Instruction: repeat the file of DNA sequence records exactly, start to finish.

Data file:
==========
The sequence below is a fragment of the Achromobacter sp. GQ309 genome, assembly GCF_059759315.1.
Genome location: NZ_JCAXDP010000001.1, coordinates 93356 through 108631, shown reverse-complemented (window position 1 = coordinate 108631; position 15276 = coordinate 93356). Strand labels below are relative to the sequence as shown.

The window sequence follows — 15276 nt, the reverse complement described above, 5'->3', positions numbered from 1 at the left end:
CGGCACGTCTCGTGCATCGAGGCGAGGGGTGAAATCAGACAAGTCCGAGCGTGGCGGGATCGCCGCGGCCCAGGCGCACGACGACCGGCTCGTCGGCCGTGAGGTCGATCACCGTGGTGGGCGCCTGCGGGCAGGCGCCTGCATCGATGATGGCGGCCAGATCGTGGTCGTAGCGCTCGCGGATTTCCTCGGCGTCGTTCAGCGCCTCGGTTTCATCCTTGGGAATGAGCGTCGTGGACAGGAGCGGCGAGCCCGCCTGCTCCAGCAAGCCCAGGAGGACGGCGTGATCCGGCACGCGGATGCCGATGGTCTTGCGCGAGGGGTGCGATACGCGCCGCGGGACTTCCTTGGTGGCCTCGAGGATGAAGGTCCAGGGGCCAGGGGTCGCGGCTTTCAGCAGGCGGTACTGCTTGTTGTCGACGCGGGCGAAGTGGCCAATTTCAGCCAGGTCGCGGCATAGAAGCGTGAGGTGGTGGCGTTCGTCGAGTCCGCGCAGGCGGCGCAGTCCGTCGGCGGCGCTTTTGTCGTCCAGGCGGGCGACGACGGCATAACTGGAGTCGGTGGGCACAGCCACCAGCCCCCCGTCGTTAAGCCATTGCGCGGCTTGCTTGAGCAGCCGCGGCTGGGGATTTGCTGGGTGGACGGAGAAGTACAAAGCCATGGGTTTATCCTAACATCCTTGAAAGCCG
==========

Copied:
The sequence below is a fragment of the Achromobacter sp. GQ309 genome, assembly GCF_059759315.1.
Genome location: NZ_JCAXDP010000001.1, coordinates 93356 through 108631, shown reverse-complemented (window position 1 = coordinate 108631; position 15276 = coordinate 93356). Strand labels below are relative to the sequence as shown.

The window sequence follows — 15276 nt, the reverse complement described above, 5'->3', positions numbered from 1 at the left end:
CGGCACGTCTCGTGCATCGAGGCGAGGGGTGAAATCAGACAAGTCCGAGCGTGGCGGGATCGCCGCGGCCCAGGCGCACGACGACCGGCTCGTCGGCCGTGAGGTCGATCACCGTGGTGGGCGCCTGCGGGCAGGCGCCTGCATCGATGATGGCGGCCAGATCGTGGTCGTAGCGCTCGCGGATTTCCTCGGCGTCGTTCAGCGCCTCGGTTTCATCCTTGGGAATGAGCGTCGTGGACAGGAGCGGCGAGCCCGCCTGCTCCAGCAAGCCCAGGAGGACGGCGTGATCCGGCACGCGGATGCCGATGGTCTTGCGCGAGGGGTGCGATACGCGCCGCGGGACTTCCTTGGTGGCCTCGAGGATGAAGGTCCAGGGGCCAGGGGTCGCGGCTTTCAGCAGGCGGTACTGCTTGTTGTCGACGCGGGCGAAGTGGCCAATTTCAGCCAGGTCGCGGCATAGAAGCGTGAGGTGGTGGCGTTCGTCGAGTCCGCGCAGGCGGCGCAGTCCGTCGGCGGCGCTTTTGTCGTCCAGGCGGGCGACGACGGCATAACTGGAGTCGGTGGGCACAGCCACCAGCCCCCCGTCGTTAAGCCATTGCGCGGCTTGCTTGAGCAGCCGCGGCTGGGGATTTGCTGGGTGGACGGAGAAGTACAAAGCCATGGGTTTATCCTAACATCCTTGAAAGCCG